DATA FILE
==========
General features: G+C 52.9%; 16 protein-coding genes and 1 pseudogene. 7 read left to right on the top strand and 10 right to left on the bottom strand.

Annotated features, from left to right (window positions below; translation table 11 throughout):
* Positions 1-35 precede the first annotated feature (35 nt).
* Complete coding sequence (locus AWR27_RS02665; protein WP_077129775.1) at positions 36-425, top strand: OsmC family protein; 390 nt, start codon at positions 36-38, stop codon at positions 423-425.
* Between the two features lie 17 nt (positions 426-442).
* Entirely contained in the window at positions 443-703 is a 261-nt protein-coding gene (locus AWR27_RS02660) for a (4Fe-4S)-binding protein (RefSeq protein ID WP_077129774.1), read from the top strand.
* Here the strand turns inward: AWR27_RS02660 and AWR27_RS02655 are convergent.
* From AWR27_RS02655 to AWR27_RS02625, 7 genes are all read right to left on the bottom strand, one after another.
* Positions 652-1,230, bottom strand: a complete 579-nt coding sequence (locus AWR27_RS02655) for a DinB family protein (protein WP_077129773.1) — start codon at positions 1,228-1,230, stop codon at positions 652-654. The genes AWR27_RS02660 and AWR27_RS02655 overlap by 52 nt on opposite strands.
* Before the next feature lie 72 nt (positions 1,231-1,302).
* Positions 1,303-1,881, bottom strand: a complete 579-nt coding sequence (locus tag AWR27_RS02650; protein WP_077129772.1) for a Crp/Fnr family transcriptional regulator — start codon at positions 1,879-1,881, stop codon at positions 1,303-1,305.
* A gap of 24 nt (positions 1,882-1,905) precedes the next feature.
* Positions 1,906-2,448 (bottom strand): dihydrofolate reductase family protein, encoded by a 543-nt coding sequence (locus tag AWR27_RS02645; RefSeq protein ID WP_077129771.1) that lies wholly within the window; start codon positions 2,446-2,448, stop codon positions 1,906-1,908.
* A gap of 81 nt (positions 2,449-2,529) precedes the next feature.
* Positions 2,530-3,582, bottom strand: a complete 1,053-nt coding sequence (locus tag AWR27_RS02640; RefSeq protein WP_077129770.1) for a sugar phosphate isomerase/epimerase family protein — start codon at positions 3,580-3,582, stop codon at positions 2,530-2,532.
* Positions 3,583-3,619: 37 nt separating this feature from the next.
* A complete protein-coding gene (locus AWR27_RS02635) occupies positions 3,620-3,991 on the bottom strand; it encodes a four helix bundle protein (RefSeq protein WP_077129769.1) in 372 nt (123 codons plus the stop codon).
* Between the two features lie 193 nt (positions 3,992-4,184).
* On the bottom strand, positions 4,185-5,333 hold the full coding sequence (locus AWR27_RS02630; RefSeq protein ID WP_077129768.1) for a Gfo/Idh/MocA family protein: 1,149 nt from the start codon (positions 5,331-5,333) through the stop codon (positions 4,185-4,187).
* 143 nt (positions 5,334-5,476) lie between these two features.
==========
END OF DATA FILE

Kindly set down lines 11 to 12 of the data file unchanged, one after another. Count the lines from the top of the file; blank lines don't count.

* Positions 1,303-1,881, bottom strand: a complete 579-nt coding sequence (locus tag AWR27_RS02650; protein WP_077129772.1) for a Crp/Fnr family transcriptional regulator — start codon at positions 1,879-1,881, stop codon at positions 1,303-1,305.
* A gap of 24 nt (positions 1,882-1,905) precedes the next feature.